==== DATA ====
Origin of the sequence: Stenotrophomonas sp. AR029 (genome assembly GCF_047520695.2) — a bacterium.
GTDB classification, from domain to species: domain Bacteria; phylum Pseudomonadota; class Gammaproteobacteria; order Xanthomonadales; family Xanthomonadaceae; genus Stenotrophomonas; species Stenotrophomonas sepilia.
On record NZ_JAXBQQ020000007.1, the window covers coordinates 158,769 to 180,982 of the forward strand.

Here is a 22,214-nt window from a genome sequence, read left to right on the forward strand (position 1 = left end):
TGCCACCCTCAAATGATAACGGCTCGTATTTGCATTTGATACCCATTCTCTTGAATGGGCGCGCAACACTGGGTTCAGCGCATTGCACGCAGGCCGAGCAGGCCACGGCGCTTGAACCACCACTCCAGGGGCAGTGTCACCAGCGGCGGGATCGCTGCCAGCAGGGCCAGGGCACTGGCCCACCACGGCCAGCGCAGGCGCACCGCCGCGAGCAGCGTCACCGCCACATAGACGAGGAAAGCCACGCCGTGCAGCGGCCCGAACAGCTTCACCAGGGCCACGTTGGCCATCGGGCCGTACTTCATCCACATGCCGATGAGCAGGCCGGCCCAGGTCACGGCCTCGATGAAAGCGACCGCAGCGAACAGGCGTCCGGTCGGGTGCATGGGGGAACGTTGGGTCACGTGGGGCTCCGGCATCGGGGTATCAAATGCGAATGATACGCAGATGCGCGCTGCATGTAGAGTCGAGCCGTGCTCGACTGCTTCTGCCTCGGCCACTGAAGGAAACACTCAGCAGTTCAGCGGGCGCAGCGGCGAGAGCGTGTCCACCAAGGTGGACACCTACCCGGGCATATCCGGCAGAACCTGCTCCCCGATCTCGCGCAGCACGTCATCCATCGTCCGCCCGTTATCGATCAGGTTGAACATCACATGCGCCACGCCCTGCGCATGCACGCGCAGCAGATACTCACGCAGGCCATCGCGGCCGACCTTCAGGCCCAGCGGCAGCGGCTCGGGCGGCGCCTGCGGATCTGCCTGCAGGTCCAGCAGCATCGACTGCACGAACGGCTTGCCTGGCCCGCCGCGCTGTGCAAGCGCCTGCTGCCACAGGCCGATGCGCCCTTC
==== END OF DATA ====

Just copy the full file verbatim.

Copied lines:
Origin of the sequence: Stenotrophomonas sp. AR029 (genome assembly GCF_047520695.2) — a bacterium.
GTDB classification, from domain to species: domain Bacteria; phylum Pseudomonadota; class Gammaproteobacteria; order Xanthomonadales; family Xanthomonadaceae; genus Stenotrophomonas; species Stenotrophomonas sepilia.
On record NZ_JAXBQQ020000007.1, the window covers coordinates 158,769 to 180,982 of the forward strand.

Here is a 22,214-nt window from a genome sequence, read left to right on the forward strand (position 1 = left end):
TGCCACCCTCAAATGATAACGGCTCGTATTTGCATTTGATACCCATTCTCTTGAATGGGCGCGCAACACTGGGTTCAGCGCATTGCACGCAGGCCGAGCAGGCCACGGCGCTTGAACCACCACTCCAGGGGCAGTGTCACCAGCGGCGGGATCGCTGCCAGCAGGGCCAGGGCACTGGCCCACCACGGCCAGCGCAGGCGCACCGCCGCGAGCAGCGTCACCGCCACATAGACGAGGAAAGCCACGCCGTGCAGCGGCCCGAACAGCTTCACCAGGGCCACGTTGGCCATCGGGCCGTACTTCATCCACATGCCGATGAGCAGGCCGGCCCAGGTCACGGCCTCGATGAAAGCGACCGCAGCGAACAGGCGTCCGGTCGGGTGCATGGGGGAACGTTGGGTCACGTGGGGCTCCGGCATCGGGGTATCAAATGCGAATGATACGCAGATGCGCGCTGCATGTAGAGTCGAGCCGTGCTCGACTGCTTCTGCCTCGGCCACTGAAGGAAACACTCAGCAGTTCAGCGGGCGCAGCGGCGAGAGCGTGTCCACCAAGGTGGACACCTACCCGGGCATATCCGGCAGAACCTGCTCCCCGATCTCGCGCAGCACGTCATCCATCGTCCGCCCGTTATCGATCAGGTTGAACATCACATGCGCCACGCCCTGCGCATGCACGCGCAGCAGATACTCACGCAGGCCATCGCGGCCGACCTTCAGGCCCAGCGGCAGCGGCTCGGGCGGCGCCTGCGGATCTGCCTGCAGGTCCAGCAGCATCGACTGCACGAACGGCTTGCCTGGCCCGCCGCGCTGTGCAAGCGCCTGCTGCCACAGGCCGATGCGCCCTTC